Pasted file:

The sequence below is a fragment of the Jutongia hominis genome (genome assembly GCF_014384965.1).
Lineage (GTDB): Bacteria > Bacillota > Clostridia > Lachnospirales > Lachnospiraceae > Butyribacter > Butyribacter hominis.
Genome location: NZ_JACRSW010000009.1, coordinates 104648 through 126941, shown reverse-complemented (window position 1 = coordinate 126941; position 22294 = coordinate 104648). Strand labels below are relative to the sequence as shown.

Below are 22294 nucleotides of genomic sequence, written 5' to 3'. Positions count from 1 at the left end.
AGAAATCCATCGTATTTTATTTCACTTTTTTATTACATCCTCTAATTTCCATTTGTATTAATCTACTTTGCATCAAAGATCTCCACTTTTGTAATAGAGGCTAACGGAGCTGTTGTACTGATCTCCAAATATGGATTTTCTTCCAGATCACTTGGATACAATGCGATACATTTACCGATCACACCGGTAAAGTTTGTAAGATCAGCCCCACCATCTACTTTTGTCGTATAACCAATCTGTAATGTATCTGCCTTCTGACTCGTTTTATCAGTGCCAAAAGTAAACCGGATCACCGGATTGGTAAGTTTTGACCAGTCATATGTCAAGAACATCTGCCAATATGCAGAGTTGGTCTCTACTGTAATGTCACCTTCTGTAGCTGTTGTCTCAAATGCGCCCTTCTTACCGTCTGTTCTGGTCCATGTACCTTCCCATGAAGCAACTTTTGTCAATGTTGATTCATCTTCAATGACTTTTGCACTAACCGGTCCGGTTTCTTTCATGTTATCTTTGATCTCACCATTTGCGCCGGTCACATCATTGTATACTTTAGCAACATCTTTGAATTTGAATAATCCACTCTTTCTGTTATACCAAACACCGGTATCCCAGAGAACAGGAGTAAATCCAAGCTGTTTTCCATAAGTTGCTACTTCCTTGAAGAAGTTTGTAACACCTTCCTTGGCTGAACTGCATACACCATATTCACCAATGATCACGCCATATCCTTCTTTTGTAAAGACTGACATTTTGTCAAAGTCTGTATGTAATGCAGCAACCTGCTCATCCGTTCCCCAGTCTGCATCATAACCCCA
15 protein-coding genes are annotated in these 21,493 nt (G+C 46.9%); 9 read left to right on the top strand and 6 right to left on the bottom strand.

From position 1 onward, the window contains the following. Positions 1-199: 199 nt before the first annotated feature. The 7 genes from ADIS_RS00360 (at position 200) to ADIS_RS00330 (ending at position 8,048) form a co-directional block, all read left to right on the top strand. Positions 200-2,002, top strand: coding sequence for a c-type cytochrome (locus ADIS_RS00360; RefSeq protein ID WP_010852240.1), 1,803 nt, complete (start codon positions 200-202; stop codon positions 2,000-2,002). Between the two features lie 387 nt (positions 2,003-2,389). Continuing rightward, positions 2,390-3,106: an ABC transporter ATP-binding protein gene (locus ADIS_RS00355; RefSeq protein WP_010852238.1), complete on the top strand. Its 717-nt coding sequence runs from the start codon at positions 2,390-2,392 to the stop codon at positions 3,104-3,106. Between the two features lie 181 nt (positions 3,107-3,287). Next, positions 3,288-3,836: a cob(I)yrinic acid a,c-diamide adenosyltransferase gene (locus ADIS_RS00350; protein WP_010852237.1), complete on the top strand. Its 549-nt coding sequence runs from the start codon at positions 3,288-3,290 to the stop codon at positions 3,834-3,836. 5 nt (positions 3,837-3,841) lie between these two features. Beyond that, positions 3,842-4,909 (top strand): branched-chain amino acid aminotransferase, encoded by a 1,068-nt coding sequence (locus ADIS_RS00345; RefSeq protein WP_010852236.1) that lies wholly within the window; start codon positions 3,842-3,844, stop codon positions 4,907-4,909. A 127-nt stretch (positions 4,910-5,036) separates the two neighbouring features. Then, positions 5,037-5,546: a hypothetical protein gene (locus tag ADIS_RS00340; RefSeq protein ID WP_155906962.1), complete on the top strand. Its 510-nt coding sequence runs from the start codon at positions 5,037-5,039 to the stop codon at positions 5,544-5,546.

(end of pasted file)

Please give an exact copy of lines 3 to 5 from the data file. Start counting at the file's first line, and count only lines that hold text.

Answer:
Genome location: NZ_JACRSW010000009.1, coordinates 104648 through 126941, shown reverse-complemented (window position 1 = coordinate 126941; position 22294 = coordinate 104648). Strand labels below are relative to the sequence as shown.

Below are 22294 nucleotides of genomic sequence, written 5' to 3'. Positions count from 1 at the left end.
AGAAATCCATCGTATTTTATTTCACTTTTTTATTACATCCTCTAATTTCCATTTGTATTAATCTACTTTGCATCAAAGATCTCCACTTTTGTAATAGAGGCTAACGGAGCTGTTGTACTGATCTCCAAATATGGATTTTCTTCCAGATCACTTGGATACAATGCGATACATTTACCGATCACACCGGTAAAGTTTGTAAGATCAGCCCCACCATCTACTTTTGTCGTATAACCAATCTGTAATGTATCTGCCTTCTGACTCGTTTTATCAGTGCCAAAAGTAAACCGGATCACCGGATTGGTAAGTTTTGACCAGTCATATGTCAAGAACATCTGCCAATATGCAGAGTTGGTCTCTACTGTAATGTCACCTTCTGTAGCTGTTGTCTCAAATGCGCCCTTCTTACCGTCTGTTCTGGTCCATGTACCTTCCCATGAAGCAACTTTTGTCAATGTTGATTCATCTTCAATGACTTTTGCACTAACCGGTCCGGTTTCTTTCATGTTATCTTTGATCTCACCATTTGCGCCGGTCACATCATTGTATACTTTAGCAACATCTTTGAATTTGAATAATCCACTCTTTCTGTTATACCAAACACCGGTATCCCAGAGAACAGGAGTAAATCCAAGCTGTTTTCCATAAGTTGCTACTTCCTTGAAGAAGTTTGTAACACCTTCCTTGGCTGAACTGCATACACCATATTCACCAATGATCACGCCATATCCTTCTTTTGTAAAGACTGACATTTTGTCAAAGTCTGTATGTAATGCAGCAACCTGCTCATCCGTTCCCCAGTCTGCATCATAACCCCA